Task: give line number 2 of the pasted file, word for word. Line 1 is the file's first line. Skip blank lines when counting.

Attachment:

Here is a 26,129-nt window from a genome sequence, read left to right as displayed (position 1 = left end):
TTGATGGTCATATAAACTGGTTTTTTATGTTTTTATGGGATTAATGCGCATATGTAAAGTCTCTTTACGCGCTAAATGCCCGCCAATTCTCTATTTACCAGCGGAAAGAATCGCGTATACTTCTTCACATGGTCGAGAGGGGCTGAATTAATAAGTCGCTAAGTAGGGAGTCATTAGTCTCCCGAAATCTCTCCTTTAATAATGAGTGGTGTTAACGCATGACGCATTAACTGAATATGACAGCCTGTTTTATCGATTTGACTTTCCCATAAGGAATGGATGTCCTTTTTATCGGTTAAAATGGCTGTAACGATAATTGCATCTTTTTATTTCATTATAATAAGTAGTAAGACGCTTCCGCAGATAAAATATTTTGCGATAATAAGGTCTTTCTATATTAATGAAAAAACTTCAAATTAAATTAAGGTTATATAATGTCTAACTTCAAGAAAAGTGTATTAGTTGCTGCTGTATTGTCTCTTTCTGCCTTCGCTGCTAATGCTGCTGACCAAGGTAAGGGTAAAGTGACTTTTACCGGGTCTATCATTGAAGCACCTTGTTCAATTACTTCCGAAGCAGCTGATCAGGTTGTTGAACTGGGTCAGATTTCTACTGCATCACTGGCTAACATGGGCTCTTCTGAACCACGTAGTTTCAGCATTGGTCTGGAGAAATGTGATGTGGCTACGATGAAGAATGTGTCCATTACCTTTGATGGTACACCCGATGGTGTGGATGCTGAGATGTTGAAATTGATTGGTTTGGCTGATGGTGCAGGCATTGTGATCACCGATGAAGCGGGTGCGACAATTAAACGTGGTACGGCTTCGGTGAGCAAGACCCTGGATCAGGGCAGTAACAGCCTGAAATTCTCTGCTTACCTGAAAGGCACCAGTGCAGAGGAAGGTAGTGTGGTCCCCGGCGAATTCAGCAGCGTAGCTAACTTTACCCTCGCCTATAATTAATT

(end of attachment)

TTGATGGTCATATAAACTGGTTTTTTATGTTTTTATGGGATTAATGCGCATATGTAAAGTCTCTTTACGCGCTAAATGCCCGCCAATTCTCTATTTACCAGCGGAAAGAATCGCGTATACTTCTTCACATGGTCGAGAGGGGCTGAATTAATAAGTCGCTAAGTAGGGAGTCATTAGTCTCCCGAAATCTCTCCTTTAATAATGAGTGGTGTTAACGCATGACGCATTAACTGAATATGACAGCCTGTTTTATCGATTTGACTTTCCCATAAGGAATGGATGTCCTTTTTATCGGTTAAAATGGCTGTAACGATAATTGCATCTTTTTATTTCATTATAATAAGTAGTAAGACGCTTCCGCAGATAAAATATTTTGCGATAATAAGGTCTTTCTATATTAATGAAAAAACTTCAAATTAAATTAAGGTTATATAATGTCTAACTTCAAGAAAAGTGTATTAGTTGCTGCTGTATTGTCTCTTTCTGCCTTCGCTGCTAATGCTGCTGACCAAGGTAAGGGTAAAGTGACTTTTACCGGGTCTATCATTGAAGCACCTTGTTCAATTACTTCCGAAGCAGCTGATCAGGTTGTTGAACTGGGTCAGATTTCTACTGCATCACTGGCTAACATGGGCTCTTCTGAACCACGTAGTTTCAGCATTGGTCTGGAGAAATGTGATGTGGCTACGATGAAGAATGTGTCCATTACCTTTGATGGTACACCCGATGGTGTGGATGCTGAGATGTTGAAATTGATTGGTTTGGCTGATGGTGCAGGCATTGTGATCACCGATGAAGCGGGTGCGACAATTAAACGTGGTACGGCTTCGGTGAGCAAGACCCTGGATCAGGGCAGTAACAGCCTGAAATTCTCTGCTTACCTGAAAGGCACCAGTGCAGAGGAAGGTAGTGTGGTCCCCGGCGAATTCAGCAGCGTAGCTAACTTTACCCTCGCCTATAATTAATT